After high school, Carder headed south to San Diego and enrolled at Point Loma Nazarene University, a college of about 2,400 students, where he studied art, philosophy, and religion. He began this leg of his journey armed with the money he made growing up and a typewriter that his parents gave him. It was the fall of 1998 and pretty much everyone else in his dorm had a computer that didn’t “DING” whenever they hit the return tab. But that didn’t stop Carder. He soon found a job passing out flyers for a hamburger stand (much safer than selling hot dogs) at a swap meet near campus. There, he rekindled his passion for sales by watching the various vendors peddle their products to customers who were predominantly women. Pregnant women. Yet none of those vendors seemed to be targeting that demographic, so Carder used his very first credit card to buy inventory that might appeal to them.

“It was horrible. It was a disaster,” he recalls. “The first weekend I lost money, the $40 entrance fee, and wasted my whole weekend selling like $30 worth of baby products. So the next week I tried two swap meets. I tried expanding and that still didn’t work very well. I still lost money.”

It was at that point that a college buddy told Carder he should consider starting an e-commerce business, a somewhat daunting proposition considering that the typewriter that Carder’s parents gave him would never enable anyone to access the Internet, let alone power a small business in the dot-com boom. But Carder’s friend had a computer, so he paid him $300 to build a website and used the time to educate himself while the site was being built. He then named his company Baby’s Heaven, as in where babies went when the unthinkable happened.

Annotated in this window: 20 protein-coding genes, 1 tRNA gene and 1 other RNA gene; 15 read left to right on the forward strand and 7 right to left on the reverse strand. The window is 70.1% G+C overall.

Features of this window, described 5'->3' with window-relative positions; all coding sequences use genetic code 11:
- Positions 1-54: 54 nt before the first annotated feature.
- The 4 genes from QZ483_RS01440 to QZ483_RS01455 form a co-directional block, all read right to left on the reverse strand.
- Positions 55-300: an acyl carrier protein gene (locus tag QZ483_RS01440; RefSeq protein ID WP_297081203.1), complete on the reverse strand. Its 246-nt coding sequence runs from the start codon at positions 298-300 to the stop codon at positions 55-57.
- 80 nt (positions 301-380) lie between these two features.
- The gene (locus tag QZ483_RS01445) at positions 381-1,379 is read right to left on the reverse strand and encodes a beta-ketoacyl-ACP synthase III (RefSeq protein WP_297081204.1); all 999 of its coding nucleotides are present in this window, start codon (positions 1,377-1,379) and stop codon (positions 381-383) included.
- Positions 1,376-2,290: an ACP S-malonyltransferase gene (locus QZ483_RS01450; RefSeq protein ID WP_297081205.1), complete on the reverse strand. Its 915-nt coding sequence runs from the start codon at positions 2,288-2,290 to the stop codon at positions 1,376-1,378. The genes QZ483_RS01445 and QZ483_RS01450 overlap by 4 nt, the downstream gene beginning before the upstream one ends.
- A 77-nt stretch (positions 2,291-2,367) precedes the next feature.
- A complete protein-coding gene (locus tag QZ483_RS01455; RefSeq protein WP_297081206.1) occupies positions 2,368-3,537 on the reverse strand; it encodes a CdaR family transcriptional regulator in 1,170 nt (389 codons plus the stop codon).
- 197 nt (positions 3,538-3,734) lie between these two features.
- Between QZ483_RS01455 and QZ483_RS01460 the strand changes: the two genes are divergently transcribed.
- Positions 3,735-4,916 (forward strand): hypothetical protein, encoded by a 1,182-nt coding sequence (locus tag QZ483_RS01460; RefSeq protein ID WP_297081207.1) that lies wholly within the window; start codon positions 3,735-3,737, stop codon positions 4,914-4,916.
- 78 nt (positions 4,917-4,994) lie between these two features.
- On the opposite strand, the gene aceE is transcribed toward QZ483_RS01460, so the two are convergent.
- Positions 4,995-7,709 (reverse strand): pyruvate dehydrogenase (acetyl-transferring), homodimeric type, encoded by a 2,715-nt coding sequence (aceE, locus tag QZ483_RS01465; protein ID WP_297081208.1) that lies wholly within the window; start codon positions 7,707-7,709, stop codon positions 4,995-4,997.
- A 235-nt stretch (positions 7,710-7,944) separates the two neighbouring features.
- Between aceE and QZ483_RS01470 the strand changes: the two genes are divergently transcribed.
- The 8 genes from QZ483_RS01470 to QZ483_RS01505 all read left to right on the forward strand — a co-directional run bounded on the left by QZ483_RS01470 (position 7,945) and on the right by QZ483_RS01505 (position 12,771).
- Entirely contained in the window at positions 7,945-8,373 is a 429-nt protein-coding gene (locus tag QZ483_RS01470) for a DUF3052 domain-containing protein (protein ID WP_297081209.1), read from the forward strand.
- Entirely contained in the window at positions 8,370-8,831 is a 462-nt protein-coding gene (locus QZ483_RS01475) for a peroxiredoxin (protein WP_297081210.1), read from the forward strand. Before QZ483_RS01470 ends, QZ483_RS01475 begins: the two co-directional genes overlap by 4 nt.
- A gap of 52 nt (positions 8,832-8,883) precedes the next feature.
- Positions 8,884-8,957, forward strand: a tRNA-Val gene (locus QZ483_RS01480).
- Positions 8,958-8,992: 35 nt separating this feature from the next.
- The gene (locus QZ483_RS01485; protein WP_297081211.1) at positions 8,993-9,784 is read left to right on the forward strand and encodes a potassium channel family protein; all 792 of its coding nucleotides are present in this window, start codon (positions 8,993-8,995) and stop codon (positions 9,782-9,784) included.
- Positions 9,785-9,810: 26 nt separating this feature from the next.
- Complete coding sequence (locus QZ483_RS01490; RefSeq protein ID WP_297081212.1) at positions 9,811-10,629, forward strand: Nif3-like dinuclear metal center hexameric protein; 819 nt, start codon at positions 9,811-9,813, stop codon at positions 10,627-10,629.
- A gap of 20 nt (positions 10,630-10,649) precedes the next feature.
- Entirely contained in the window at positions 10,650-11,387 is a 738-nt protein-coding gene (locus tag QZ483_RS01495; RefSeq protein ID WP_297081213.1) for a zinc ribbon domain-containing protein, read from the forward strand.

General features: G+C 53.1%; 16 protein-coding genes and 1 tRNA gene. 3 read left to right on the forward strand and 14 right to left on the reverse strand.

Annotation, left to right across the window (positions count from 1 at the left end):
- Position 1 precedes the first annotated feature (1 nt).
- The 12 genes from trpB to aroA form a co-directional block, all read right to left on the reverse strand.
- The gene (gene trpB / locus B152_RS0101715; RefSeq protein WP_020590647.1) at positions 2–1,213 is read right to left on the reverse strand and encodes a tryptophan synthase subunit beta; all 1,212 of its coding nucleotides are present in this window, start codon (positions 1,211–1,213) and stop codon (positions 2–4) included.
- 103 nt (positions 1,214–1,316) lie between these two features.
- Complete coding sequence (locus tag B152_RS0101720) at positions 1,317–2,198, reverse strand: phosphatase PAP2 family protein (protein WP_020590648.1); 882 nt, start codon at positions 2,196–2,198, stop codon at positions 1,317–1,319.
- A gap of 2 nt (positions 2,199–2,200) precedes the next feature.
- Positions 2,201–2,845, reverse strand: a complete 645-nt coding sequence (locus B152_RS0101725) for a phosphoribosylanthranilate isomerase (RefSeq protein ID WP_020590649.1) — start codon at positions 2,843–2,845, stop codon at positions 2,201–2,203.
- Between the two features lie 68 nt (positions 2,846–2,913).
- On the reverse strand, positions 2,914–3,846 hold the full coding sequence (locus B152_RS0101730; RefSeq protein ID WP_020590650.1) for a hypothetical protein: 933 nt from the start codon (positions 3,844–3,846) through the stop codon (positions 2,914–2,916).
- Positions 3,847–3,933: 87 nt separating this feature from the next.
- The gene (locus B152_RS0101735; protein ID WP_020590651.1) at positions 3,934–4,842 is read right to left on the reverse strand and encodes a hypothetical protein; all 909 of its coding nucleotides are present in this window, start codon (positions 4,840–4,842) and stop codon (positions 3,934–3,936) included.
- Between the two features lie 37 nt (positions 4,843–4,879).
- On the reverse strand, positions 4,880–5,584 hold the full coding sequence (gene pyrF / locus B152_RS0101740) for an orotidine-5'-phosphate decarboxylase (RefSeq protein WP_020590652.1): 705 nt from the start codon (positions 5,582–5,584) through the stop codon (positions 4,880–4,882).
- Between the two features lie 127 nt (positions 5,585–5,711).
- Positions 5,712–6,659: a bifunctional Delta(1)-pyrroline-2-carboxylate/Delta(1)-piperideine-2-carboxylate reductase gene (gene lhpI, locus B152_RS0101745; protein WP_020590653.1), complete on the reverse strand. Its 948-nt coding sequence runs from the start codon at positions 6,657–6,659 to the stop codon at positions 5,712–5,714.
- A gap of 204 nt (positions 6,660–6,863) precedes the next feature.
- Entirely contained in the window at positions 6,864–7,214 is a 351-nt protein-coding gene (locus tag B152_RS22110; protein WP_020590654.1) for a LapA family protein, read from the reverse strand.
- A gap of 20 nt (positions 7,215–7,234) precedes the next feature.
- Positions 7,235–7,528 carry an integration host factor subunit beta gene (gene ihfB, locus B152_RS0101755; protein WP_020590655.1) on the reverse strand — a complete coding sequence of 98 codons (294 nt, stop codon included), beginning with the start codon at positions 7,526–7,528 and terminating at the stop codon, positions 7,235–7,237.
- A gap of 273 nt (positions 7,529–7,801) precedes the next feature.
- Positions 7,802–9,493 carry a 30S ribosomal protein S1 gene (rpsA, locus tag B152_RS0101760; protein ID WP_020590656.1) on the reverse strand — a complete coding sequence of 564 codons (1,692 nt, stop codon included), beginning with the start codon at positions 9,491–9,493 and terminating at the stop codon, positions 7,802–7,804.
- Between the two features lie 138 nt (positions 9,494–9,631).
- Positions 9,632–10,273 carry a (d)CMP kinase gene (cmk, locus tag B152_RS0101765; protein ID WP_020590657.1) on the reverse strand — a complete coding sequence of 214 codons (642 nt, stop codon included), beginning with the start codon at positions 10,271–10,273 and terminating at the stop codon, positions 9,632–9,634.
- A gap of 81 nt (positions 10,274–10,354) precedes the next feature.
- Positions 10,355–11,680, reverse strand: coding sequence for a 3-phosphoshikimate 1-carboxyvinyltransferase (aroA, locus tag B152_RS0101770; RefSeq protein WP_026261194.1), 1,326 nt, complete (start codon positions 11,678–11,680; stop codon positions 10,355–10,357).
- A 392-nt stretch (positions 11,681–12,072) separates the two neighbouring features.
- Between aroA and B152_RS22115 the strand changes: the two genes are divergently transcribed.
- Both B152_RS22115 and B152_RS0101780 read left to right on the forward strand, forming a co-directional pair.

The double entendre still makes Carder chuckle when he looks back at the oversight. “Yeah, it was actually a pretty morbid website. It was like the pearly gates of Heaven, you’d click on it, it opens, and you go into this website, and I guess, I don’t know, maybe you find dead babies, maybe you find baby products, who knows?”

In the end, the name did not hinder Carder’s ability to attract customers. In fact, traffic was the least of his problems once he persuaded Huggies to link to his site after he discovered that he could actually sell their diapers cheaper than other distributors by buying them in bulk at Costco. While other kids were off being college students, Carder was loading up flatbed carts with diapers and dodging looks from other shoppers, who stared at him like he had started a cult. He would then return to his dorm with his inventory in tow and sell the diapers online. Another friend turned him on to pay-per-click marketing and search engine optimization, which helped him reach even more customers. By the time Carder entered his junior year, Baby’s Heaven had become eHeaven, and he was now trying to compete with Amazon by selling everything from computers to clothing in a small one-bedroom apartment off-campus. So he promptly dropped out of college and moved the company to an equally cramped office where he continued to employ about a dozen of his friends.

Business had grown to about $2 million in sales, but the company still wasn’t profitable and Carder had a lot of returned merchandise from unhappy customers, which caught the attention of his bank. He was awfully young to be processing over $200k a month, and if he wanted to continue, he was going to have to hold that amount in reserve to insure his transactions against future chargebacks. “All of a sudden we had no money coming into the company—all of it was going into this reserve as we were getting orders to build up the $200k. And that just killed us.”